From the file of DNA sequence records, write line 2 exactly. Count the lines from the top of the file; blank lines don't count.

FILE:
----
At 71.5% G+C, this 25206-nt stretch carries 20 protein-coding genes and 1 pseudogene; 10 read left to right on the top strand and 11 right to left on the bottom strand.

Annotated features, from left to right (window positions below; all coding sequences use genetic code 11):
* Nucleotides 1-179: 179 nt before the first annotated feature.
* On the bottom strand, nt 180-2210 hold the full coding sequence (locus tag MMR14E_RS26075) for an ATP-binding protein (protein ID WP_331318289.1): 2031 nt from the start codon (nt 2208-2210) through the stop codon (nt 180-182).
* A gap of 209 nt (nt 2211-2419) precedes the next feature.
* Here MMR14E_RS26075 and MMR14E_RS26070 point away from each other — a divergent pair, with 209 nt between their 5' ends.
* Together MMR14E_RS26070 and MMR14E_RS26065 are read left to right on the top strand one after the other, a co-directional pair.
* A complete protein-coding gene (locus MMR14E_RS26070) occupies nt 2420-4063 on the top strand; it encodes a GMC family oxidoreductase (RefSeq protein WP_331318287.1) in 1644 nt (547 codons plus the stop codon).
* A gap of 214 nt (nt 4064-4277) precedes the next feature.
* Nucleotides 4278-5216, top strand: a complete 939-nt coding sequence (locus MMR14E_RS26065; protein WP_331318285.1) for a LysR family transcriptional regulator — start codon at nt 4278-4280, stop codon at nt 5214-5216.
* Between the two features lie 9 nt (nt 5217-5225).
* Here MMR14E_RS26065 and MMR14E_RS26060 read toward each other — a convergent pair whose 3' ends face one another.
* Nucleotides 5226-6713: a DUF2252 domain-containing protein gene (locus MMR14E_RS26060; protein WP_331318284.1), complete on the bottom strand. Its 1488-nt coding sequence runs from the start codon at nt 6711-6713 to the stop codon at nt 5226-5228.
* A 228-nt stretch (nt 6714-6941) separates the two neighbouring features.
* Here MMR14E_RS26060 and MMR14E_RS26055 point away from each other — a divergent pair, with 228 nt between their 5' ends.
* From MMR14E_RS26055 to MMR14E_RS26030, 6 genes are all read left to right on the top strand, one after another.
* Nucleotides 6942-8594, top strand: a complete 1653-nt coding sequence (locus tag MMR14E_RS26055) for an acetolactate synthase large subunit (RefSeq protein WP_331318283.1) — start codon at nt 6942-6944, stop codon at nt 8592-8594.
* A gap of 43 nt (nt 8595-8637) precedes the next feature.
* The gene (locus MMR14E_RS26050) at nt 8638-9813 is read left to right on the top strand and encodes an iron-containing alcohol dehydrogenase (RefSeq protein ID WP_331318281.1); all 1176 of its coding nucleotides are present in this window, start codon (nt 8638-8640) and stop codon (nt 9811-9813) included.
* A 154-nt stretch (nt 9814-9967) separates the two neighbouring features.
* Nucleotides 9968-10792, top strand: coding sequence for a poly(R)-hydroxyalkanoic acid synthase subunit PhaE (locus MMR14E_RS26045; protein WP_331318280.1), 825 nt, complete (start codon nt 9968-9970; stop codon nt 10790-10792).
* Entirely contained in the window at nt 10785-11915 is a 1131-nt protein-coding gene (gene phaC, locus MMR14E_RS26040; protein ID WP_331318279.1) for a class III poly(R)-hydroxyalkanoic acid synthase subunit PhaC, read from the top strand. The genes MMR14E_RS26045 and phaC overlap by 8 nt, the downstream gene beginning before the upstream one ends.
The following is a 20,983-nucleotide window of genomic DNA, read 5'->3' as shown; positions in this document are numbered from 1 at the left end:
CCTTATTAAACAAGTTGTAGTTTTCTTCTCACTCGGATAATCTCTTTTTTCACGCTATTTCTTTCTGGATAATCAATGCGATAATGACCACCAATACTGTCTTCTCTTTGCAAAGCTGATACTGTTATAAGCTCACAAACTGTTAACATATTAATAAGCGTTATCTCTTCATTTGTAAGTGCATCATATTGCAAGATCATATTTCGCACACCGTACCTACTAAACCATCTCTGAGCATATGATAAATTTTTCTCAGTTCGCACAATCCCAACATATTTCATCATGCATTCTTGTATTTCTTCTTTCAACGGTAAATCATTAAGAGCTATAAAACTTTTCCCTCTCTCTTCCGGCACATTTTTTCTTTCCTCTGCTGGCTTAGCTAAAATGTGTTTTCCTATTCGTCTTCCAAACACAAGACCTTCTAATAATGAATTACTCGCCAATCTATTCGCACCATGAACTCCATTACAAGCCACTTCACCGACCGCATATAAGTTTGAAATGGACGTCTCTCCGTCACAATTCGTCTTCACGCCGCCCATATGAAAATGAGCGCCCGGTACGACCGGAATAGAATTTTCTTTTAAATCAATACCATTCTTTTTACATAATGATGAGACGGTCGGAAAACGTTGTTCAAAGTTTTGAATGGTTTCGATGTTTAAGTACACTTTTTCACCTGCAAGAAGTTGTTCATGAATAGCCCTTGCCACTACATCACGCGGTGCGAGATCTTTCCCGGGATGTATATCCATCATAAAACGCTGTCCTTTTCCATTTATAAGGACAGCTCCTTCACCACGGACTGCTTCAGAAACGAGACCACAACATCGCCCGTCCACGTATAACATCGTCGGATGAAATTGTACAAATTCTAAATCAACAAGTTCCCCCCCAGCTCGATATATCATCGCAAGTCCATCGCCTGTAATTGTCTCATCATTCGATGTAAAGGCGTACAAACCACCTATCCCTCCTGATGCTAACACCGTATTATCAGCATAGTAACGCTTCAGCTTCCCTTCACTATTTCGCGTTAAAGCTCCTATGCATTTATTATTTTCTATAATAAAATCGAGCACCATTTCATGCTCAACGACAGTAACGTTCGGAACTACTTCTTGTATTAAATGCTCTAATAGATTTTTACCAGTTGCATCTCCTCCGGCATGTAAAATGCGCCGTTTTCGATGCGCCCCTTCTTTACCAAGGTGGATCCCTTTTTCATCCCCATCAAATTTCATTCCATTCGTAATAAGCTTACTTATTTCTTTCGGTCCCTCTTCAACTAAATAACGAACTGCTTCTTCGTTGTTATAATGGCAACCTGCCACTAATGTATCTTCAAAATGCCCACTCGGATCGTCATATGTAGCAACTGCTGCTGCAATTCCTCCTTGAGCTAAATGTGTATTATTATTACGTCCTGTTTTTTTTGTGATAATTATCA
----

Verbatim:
Annotated features, from left to right (window positions below; all coding sequences use genetic code 11):